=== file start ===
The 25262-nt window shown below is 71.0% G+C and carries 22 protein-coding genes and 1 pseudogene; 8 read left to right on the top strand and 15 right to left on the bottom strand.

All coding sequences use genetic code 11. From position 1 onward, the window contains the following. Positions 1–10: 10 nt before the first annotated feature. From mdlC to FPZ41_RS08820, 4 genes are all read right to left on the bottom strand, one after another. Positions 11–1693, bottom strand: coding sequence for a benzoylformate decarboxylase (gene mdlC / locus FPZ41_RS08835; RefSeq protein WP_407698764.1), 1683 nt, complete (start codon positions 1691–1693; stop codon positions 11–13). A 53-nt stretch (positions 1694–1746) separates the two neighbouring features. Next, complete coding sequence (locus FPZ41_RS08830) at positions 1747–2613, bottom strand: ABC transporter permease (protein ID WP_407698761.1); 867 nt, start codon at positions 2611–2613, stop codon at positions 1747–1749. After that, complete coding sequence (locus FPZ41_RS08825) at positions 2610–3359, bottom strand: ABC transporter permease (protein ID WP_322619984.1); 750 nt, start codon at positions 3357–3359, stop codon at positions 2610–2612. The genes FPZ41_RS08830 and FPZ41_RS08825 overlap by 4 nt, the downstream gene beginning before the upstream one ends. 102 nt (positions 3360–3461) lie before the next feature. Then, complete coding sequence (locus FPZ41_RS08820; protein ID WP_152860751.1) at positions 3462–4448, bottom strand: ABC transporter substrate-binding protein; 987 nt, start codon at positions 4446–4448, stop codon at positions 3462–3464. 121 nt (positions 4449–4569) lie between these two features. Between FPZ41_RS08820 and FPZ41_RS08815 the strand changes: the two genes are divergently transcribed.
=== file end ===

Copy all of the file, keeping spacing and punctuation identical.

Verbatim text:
The 25262-nt window shown below is 71.0% G+C and carries 22 protein-coding genes and 1 pseudogene; 8 read left to right on the top strand and 15 right to left on the bottom strand.

All coding sequences use genetic code 11. From position 1 onward, the window contains the following. Positions 1–10: 10 nt before the first annotated feature. From mdlC to FPZ41_RS08820, 4 genes are all read right to left on the bottom strand, one after another. Positions 11–1693, bottom strand: coding sequence for a benzoylformate decarboxylase (gene mdlC / locus FPZ41_RS08835; RefSeq protein WP_407698764.1), 1683 nt, complete (start codon positions 1691–1693; stop codon positions 11–13). A 53-nt stretch (positions 1694–1746) separates the two neighbouring features. Next, complete coding sequence (locus FPZ41_RS08830) at positions 1747–2613, bottom strand: ABC transporter permease (protein ID WP_407698761.1); 867 nt, start codon at positions 2611–2613, stop codon at positions 1747–1749. After that, complete coding sequence (locus FPZ41_RS08825) at positions 2610–3359, bottom strand: ABC transporter permease (protein ID WP_322619984.1); 750 nt, start codon at positions 3357–3359, stop codon at positions 2610–2612. The genes FPZ41_RS08830 and FPZ41_RS08825 overlap by 4 nt, the downstream gene beginning before the upstream one ends. 102 nt (positions 3360–3461) lie before the next feature. Then, complete coding sequence (locus FPZ41_RS08820; protein ID WP_152860751.1) at positions 3462–4448, bottom strand: ABC transporter substrate-binding protein; 987 nt, start codon at positions 4446–4448, stop codon at positions 3462–3464. 121 nt (positions 4449–4569) lie between these two features. Between FPZ41_RS08820 and FPZ41_RS08815 the strand changes: the two genes are divergently transcribed.